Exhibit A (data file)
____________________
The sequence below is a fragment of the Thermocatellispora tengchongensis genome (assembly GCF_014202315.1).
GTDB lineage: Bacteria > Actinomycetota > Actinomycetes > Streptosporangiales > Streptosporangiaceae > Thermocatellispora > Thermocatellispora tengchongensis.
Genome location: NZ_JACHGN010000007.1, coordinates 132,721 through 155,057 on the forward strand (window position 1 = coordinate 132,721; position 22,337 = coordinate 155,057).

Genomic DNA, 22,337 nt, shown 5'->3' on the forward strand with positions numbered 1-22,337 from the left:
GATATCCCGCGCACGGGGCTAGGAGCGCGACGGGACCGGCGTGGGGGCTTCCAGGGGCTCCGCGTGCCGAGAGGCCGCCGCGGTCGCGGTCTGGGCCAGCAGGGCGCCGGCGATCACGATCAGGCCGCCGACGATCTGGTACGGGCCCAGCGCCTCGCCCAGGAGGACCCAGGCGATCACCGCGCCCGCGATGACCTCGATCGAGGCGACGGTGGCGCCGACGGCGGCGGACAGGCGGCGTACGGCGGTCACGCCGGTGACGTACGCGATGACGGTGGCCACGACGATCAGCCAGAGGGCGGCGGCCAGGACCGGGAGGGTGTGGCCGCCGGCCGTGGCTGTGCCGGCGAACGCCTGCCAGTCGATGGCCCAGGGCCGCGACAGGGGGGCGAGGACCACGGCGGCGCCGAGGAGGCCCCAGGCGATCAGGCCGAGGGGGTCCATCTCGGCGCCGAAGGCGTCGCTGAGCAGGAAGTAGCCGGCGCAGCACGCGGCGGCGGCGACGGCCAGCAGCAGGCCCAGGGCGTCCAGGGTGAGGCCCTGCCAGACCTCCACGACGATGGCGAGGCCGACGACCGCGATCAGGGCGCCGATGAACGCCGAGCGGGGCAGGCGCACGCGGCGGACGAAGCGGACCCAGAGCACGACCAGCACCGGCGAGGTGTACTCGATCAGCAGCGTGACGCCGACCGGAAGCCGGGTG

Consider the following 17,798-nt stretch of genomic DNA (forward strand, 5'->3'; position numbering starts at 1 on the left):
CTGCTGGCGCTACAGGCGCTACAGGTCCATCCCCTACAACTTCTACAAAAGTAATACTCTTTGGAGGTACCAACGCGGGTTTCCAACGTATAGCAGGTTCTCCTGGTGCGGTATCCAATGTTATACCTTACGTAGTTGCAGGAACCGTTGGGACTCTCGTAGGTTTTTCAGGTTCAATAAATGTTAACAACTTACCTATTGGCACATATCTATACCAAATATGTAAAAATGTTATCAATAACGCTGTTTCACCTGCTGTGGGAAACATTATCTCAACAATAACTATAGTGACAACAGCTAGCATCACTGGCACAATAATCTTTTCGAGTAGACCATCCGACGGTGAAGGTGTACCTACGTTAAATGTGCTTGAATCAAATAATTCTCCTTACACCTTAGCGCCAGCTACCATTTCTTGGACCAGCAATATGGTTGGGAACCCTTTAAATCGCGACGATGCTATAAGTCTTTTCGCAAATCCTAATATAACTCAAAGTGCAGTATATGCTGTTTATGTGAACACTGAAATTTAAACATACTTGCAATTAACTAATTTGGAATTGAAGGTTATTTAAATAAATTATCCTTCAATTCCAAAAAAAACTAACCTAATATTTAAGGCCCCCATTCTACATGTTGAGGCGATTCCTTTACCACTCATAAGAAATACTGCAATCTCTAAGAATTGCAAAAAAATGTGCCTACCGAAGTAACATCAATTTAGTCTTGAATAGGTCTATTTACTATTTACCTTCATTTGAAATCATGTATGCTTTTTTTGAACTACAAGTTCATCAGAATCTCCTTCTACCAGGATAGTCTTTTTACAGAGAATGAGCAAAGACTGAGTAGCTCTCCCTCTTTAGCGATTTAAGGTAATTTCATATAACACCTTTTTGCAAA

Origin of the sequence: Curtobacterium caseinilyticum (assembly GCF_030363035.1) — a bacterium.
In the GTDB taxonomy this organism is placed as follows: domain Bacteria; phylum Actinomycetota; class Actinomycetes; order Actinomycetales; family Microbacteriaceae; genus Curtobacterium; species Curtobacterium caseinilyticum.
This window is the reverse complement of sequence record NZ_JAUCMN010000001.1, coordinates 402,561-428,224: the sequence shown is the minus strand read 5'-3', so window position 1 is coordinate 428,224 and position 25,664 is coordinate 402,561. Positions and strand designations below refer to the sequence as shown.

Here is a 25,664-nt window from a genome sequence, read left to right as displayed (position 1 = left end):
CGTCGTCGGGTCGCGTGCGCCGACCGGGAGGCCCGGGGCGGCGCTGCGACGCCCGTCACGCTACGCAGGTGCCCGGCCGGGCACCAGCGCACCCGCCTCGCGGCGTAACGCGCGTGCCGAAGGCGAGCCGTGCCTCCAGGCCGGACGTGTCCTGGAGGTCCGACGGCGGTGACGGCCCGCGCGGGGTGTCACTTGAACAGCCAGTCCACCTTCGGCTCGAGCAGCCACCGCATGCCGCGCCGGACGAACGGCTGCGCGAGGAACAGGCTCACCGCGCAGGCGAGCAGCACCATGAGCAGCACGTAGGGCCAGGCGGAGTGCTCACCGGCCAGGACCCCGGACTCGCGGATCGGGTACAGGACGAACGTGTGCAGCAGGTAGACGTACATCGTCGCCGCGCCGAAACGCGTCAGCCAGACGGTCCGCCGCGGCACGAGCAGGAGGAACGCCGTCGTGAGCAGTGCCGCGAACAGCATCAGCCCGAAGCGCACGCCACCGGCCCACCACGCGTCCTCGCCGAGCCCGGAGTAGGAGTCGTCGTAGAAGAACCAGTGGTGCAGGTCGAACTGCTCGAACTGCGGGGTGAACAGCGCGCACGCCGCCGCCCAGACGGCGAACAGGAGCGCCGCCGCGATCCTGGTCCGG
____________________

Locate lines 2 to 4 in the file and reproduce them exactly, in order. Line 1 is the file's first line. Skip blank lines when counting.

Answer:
GTDB lineage: Bacteria > Actinomycetota > Actinomycetes > Streptosporangiales > Streptosporangiaceae > Thermocatellispora > Thermocatellispora tengchongensis.
Genome location: NZ_JACHGN010000007.1, coordinates 132,721 through 155,057 on the forward strand (window position 1 = coordinate 132,721; position 22,337 = coordinate 155,057).

Genomic DNA, 22,337 nt, shown 5'->3' on the forward strand with positions numbered 1-22,337 from the left: